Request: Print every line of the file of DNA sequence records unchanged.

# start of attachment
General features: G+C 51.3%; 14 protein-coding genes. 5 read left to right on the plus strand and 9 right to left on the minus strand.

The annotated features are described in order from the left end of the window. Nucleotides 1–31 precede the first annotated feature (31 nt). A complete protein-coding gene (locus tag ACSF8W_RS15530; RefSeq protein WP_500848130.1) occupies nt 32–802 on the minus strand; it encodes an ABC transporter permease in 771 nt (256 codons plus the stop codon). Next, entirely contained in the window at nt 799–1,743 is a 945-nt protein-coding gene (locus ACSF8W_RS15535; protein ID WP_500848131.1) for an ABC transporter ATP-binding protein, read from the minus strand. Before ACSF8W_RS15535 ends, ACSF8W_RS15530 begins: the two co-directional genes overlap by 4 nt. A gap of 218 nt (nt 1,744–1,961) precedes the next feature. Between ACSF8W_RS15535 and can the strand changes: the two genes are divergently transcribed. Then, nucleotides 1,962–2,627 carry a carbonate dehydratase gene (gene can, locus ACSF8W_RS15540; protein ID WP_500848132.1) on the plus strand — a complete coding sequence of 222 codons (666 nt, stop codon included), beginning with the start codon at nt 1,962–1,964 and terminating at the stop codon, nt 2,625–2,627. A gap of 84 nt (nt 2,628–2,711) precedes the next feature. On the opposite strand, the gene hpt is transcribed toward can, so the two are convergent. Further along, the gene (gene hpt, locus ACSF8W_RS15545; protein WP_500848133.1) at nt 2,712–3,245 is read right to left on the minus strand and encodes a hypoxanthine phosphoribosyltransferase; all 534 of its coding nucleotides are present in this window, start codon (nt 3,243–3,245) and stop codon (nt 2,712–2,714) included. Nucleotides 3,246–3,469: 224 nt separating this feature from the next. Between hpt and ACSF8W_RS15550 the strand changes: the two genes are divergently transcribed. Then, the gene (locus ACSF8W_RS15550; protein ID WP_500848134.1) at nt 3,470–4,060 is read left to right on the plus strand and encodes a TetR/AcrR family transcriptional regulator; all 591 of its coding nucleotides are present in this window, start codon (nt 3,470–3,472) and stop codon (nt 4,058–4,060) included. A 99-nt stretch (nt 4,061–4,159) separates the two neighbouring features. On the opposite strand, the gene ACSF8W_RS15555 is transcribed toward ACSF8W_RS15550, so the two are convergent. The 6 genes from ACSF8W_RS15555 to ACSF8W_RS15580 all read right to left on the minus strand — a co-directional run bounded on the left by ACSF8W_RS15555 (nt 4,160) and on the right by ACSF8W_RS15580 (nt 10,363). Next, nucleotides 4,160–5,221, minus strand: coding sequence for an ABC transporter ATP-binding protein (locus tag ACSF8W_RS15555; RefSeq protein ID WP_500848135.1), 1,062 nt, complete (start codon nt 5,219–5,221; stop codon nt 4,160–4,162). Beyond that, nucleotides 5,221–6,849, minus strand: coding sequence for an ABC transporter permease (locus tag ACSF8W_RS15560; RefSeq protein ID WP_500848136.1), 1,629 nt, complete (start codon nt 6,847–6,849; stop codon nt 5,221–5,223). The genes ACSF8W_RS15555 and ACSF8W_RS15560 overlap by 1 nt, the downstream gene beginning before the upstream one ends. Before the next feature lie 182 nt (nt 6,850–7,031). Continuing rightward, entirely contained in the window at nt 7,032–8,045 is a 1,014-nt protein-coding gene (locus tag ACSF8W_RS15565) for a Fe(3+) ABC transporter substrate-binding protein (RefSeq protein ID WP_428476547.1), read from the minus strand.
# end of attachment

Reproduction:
General features: G+C 51.3%; 14 protein-coding genes. 5 read left to right on the plus strand and 9 right to left on the minus strand.

The annotated features are described in order from the left end of the window. Nucleotides 1–31 precede the first annotated feature (31 nt). A complete protein-coding gene (locus tag ACSF8W_RS15530; RefSeq protein WP_500848130.1) occupies nt 32–802 on the minus strand; it encodes an ABC transporter permease in 771 nt (256 codons plus the stop codon). Next, entirely contained in the window at nt 799–1,743 is a 945-nt protein-coding gene (locus ACSF8W_RS15535; protein ID WP_500848131.1) for an ABC transporter ATP-binding protein, read from the minus strand. Before ACSF8W_RS15535 ends, ACSF8W_RS15530 begins: the two co-directional genes overlap by 4 nt. A gap of 218 nt (nt 1,744–1,961) precedes the next feature. Between ACSF8W_RS15535 and can the strand changes: the two genes are divergently transcribed. Then, nucleotides 1,962–2,627 carry a carbonate dehydratase gene (gene can, locus ACSF8W_RS15540; protein ID WP_500848132.1) on the plus strand — a complete coding sequence of 222 codons (666 nt, stop codon included), beginning with the start codon at nt 1,962–1,964 and terminating at the stop codon, nt 2,625–2,627. A gap of 84 nt (nt 2,628–2,711) precedes the next feature. On the opposite strand, the gene hpt is transcribed toward can, so the two are convergent. Further along, the gene (gene hpt, locus ACSF8W_RS15545; protein WP_500848133.1) at nt 2,712–3,245 is read right to left on the minus strand and encodes a hypoxanthine phosphoribosyltransferase; all 534 of its coding nucleotides are present in this window, start codon (nt 3,243–3,245) and stop codon (nt 2,712–2,714) included. Nucleotides 3,246–3,469: 224 nt separating this feature from the next. Between hpt and ACSF8W_RS15550 the strand changes: the two genes are divergently transcribed. Then, the gene (locus ACSF8W_RS15550; protein ID WP_500848134.1) at nt 3,470–4,060 is read left to right on the plus strand and encodes a TetR/AcrR family transcriptional regulator; all 591 of its coding nucleotides are present in this window, start codon (nt 3,470–3,472) and stop codon (nt 4,058–4,060) included. A 99-nt stretch (nt 4,061–4,159) separates the two neighbouring features. On the opposite strand, the gene ACSF8W_RS15555 is transcribed toward ACSF8W_RS15550, so the two are convergent. The 6 genes from ACSF8W_RS15555 to ACSF8W_RS15580 all read right to left on the minus strand — a co-directional run bounded on the left by ACSF8W_RS15555 (nt 4,160) and on the right by ACSF8W_RS15580 (nt 10,363). Next, nucleotides 4,160–5,221, minus strand: coding sequence for an ABC transporter ATP-binding protein (locus tag ACSF8W_RS15555; RefSeq protein ID WP_500848135.1), 1,062 nt, complete (start codon nt 5,219–5,221; stop codon nt 4,160–4,162). Beyond that, nucleotides 5,221–6,849, minus strand: coding sequence for an ABC transporter permease (locus tag ACSF8W_RS15560; RefSeq protein ID WP_500848136.1), 1,629 nt, complete (start codon nt 6,847–6,849; stop codon nt 5,221–5,223). The genes ACSF8W_RS15555 and ACSF8W_RS15560 overlap by 1 nt, the downstream gene beginning before the upstream one ends. Before the next feature lie 182 nt (nt 6,850–7,031). Continuing rightward, entirely contained in the window at nt 7,032–8,045 is a 1,014-nt protein-coding gene (locus tag ACSF8W_RS15565) for a Fe(3+) ABC transporter substrate-binding protein (RefSeq protein ID WP_428476547.1), read from the minus strand.